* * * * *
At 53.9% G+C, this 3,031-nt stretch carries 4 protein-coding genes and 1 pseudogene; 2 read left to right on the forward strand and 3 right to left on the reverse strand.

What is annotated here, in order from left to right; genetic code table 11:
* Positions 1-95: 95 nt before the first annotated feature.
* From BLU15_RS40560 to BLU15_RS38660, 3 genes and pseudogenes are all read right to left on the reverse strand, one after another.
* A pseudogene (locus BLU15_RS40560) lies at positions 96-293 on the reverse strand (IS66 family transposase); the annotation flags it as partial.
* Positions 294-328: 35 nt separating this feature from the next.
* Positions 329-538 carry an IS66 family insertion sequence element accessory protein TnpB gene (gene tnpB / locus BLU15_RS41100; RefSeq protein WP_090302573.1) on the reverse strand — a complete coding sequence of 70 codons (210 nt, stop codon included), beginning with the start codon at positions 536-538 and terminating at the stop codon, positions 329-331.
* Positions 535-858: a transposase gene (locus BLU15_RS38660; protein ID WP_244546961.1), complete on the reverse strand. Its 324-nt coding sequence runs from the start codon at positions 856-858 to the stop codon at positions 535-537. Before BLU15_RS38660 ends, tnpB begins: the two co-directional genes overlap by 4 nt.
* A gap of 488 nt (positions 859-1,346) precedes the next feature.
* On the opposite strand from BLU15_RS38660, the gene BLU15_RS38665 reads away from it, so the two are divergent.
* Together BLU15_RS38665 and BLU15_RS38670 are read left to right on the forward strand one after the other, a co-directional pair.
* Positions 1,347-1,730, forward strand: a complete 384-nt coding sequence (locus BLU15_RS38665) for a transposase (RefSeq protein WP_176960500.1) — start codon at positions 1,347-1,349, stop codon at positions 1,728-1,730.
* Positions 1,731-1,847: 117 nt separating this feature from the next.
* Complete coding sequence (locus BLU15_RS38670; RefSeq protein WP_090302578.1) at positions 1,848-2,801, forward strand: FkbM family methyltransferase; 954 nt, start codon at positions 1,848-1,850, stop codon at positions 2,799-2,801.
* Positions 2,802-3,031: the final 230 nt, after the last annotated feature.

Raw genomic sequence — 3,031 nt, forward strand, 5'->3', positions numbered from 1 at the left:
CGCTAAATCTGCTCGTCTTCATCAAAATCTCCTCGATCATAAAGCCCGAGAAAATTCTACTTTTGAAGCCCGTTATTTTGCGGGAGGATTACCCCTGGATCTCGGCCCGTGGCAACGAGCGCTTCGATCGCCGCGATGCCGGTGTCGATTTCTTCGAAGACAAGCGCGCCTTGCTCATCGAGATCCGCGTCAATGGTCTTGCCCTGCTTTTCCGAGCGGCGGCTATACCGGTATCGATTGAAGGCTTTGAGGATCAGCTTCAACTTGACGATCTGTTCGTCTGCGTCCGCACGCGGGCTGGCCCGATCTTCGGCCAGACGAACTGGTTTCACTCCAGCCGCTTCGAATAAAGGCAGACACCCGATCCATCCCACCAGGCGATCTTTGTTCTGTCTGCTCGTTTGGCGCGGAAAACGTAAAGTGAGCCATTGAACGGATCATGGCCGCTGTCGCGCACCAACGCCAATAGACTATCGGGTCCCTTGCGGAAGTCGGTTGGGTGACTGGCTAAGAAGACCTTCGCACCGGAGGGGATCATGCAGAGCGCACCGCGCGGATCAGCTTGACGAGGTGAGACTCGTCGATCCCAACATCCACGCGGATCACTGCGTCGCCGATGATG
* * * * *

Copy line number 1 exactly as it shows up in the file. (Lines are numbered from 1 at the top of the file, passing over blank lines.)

At 53.9% G+C, this 3,031-nt stretch carries 4 protein-coding genes and 1 pseudogene; 2 read left to right on the forward strand and 3 right to left on the reverse strand.